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Title: Hazardous alcohol consumption in the former Soviet Union : do community factors play a role?
Author: Murphy, A. K.
ISNI:       0000 0004 7964 7228
Awarding Body: London School of Hygiene & Tropical Medicine
Current Institution: London School of Hygiene and Tropical Medicine (University of London)
Date of Award: 2014
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Background: There is strong evidence implicating hazardous alcohol consumption in the high rates of mortality and morbidity in countries of the former Soviet Union (fSU). Less is known about the social determinants of this behaviour in the region. The aim of this thesis was to investigate the role of community-level factors in hazardous alcohol consumption in the fSU and to generate a new conceptual framework that could explain the associations observed. Methods: This thesis comprises four studies: i) a systematic review of the literature on social factors associated with alcohol consumption in the fSU; ii) an exploration of the association between community-level physical characteristics, such as alcohol advertising and availability, with hazardous alcohol consumption, using a population average model of multilevel data from nine fSU countries; iii) an analysis of the association between community-level social capital and drinking in these countries using the same data and modelling approach; and iv) a qualitative study using semi-structured interviews and focus group discussions in Ukraine to help interpret the quantitative findings. Results: The systematic review uncovered limited research on the role of community factors in hazardous alcohol consumption in the fSU. The analysis of community-level physical characteristics showed that seven characteristics had one latent factor underlying them, and this factor was associated with an increased risk of hazardous alcohol consumption, suggesting that community-level physical characteristics may work together to create an 'alcogenic' environment. In the analysis of social capital, community-level social isolation and membership of civic organisations both increased the odds of hazardous drinking, while community-level interpersonal trust decreased these odds. The association with membership of civic organisations was driven mostly by trade union membership. This finding informed the sampling strategy for the qualitative study of trade union members in Ukraine. The data from that study suggested that co-workers of the same trade union experience a strong sense of 'social solidarity' with their co-workers, and that drinking together may act as means of expressing this solidarity. Engagement in sports and family activities may mitigate the role of co-worker solidarity in alcohol consumption. Conclusions: There is evidence that certain physical and social aspects of the community, namely alcohol advertising, alcohol outlet density and some elements of social capital, are associated with hazardous alcohol consumption in the fSU. These factors should be included in future research on alcohol consumption in the region in order to inform policy recommendations.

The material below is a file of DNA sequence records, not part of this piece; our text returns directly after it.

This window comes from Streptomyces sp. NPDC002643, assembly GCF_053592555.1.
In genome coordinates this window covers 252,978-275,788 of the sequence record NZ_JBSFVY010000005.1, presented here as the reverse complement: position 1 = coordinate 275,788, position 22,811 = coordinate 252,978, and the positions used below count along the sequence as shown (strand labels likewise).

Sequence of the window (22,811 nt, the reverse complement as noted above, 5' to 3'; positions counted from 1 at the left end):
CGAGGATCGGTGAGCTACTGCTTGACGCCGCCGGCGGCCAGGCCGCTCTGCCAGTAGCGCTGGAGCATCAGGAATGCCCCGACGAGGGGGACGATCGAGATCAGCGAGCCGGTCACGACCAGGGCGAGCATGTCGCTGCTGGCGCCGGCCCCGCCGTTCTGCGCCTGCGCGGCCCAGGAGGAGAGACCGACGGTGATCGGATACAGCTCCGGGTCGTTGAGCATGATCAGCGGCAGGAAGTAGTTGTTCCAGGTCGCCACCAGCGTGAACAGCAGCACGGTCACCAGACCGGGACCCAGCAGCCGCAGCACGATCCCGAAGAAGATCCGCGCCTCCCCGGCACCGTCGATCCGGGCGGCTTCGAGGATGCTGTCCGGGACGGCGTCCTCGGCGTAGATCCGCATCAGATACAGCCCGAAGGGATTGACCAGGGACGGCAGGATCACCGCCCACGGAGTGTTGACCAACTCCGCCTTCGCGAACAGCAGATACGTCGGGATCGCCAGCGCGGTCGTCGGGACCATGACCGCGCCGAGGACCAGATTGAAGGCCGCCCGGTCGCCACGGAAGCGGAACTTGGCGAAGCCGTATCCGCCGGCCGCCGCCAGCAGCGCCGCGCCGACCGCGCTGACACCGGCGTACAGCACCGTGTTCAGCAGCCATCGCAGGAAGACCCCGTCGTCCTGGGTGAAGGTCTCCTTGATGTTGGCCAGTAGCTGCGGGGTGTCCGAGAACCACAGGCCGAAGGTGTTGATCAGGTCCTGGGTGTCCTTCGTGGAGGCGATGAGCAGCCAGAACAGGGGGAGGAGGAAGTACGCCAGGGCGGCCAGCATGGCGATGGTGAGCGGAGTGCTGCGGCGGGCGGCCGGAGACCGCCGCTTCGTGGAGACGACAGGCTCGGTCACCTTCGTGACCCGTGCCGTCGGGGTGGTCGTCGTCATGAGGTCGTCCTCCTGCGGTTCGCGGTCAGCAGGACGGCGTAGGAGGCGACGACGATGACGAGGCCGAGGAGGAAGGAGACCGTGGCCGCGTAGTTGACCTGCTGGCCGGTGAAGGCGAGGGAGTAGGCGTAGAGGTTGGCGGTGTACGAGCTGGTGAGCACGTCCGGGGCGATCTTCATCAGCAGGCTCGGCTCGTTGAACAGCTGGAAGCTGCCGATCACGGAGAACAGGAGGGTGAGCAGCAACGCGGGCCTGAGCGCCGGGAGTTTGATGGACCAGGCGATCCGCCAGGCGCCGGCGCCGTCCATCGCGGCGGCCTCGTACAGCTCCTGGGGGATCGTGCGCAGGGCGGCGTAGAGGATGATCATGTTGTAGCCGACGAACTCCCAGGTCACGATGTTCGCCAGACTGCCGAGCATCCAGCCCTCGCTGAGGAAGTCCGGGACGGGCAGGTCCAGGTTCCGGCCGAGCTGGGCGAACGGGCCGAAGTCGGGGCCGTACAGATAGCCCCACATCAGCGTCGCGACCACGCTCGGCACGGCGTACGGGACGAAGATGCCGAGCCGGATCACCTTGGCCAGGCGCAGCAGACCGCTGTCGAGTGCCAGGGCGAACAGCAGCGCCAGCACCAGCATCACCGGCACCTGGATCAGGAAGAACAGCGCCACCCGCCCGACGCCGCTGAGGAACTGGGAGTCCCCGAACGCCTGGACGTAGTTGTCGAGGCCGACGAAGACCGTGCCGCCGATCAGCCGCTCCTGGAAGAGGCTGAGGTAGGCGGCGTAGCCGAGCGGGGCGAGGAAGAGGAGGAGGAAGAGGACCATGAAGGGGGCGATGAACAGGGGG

Supervisor: Roberts, Bayard ; Mckee, Martin Sponsor: London School of Hygiene & Tropical Medicine
Qualification Name: Thesis (Ph.D.) Qualification Level: Doctoral